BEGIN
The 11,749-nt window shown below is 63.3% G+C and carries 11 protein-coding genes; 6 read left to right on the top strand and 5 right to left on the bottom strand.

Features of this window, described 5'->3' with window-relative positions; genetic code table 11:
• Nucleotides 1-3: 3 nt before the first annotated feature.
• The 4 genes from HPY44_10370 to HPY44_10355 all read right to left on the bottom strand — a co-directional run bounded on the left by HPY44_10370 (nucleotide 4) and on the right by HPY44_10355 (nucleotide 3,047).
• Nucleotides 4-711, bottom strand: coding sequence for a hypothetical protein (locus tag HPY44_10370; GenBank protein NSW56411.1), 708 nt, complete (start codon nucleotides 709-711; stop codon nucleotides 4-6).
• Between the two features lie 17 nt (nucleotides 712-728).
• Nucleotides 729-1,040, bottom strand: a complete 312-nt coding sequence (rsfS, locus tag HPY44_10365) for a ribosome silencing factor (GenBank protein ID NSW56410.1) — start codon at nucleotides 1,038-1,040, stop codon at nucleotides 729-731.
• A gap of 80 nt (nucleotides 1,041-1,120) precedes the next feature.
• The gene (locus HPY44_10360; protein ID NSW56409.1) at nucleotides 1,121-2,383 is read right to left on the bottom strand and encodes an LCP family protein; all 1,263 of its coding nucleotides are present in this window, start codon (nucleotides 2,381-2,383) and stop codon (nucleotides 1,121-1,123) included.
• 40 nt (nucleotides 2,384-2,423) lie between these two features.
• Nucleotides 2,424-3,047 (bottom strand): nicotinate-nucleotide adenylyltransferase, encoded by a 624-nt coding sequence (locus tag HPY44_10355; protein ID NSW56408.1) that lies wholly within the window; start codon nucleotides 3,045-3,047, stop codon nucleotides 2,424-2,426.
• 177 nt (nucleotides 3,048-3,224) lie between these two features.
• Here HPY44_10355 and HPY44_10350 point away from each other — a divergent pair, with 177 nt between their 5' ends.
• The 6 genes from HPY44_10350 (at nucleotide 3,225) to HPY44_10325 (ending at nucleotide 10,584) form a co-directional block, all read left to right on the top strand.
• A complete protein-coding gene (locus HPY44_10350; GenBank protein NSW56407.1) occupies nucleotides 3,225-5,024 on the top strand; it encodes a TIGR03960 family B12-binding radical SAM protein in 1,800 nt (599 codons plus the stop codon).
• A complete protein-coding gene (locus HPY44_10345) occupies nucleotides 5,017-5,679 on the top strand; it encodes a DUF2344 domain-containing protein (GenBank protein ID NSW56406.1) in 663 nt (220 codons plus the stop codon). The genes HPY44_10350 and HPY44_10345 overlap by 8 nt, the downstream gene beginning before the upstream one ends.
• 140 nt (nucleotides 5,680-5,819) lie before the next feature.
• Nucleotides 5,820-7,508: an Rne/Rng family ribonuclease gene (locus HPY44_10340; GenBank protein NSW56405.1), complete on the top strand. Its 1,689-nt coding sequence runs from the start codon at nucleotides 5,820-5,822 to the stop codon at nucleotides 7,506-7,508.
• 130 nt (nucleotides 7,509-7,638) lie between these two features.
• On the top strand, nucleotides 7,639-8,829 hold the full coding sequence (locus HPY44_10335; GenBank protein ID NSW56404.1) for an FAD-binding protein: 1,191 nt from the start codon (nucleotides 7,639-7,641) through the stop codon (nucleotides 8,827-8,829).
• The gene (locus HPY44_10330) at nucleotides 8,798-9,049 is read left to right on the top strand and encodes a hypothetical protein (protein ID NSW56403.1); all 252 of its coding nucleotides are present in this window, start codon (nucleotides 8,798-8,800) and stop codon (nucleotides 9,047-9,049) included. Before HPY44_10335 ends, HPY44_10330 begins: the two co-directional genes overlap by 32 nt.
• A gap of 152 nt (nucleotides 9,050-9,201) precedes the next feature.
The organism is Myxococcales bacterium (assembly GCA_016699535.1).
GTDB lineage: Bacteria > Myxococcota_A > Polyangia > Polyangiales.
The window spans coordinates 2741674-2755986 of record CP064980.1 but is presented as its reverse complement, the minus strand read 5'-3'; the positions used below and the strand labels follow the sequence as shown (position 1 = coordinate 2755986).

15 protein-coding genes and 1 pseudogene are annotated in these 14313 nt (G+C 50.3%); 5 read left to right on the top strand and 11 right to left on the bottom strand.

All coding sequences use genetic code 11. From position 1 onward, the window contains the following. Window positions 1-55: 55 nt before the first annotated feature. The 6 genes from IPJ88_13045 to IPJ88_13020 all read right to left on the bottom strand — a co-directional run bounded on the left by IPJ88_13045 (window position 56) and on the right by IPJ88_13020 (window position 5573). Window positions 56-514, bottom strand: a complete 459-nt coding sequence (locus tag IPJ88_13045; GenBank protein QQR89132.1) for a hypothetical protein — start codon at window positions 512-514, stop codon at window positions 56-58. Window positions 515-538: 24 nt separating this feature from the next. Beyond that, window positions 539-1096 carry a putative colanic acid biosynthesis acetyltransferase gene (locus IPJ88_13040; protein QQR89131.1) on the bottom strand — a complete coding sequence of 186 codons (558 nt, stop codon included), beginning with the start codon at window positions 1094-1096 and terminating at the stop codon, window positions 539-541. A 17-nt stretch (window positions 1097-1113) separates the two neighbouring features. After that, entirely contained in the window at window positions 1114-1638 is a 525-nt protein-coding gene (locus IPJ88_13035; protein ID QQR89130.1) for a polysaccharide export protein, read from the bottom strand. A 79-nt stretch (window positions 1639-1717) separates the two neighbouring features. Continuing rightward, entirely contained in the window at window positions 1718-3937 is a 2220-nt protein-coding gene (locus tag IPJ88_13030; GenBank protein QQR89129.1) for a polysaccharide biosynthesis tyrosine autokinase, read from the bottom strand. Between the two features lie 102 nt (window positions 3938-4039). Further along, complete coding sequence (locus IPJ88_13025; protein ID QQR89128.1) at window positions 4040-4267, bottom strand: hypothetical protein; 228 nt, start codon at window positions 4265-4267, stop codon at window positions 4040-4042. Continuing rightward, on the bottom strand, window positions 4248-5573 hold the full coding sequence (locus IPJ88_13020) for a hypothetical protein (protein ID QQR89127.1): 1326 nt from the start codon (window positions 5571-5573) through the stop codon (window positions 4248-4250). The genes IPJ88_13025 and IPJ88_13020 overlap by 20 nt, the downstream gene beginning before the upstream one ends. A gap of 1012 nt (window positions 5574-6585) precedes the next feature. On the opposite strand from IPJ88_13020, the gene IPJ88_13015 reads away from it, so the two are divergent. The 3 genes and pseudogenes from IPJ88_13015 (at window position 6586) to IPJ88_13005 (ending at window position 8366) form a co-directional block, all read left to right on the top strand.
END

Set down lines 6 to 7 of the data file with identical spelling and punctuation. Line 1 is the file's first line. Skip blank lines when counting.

• Between the two features lie 17 nt (nucleotides 712-728).
• Nucleotides 729-1,040, bottom strand: a complete 312-nt coding sequence (rsfS, locus tag HPY44_10365) for a ribosome silencing factor (GenBank protein ID NSW56410.1) — start codon at nucleotides 1,038-1,040, stop codon at nucleotides 729-731.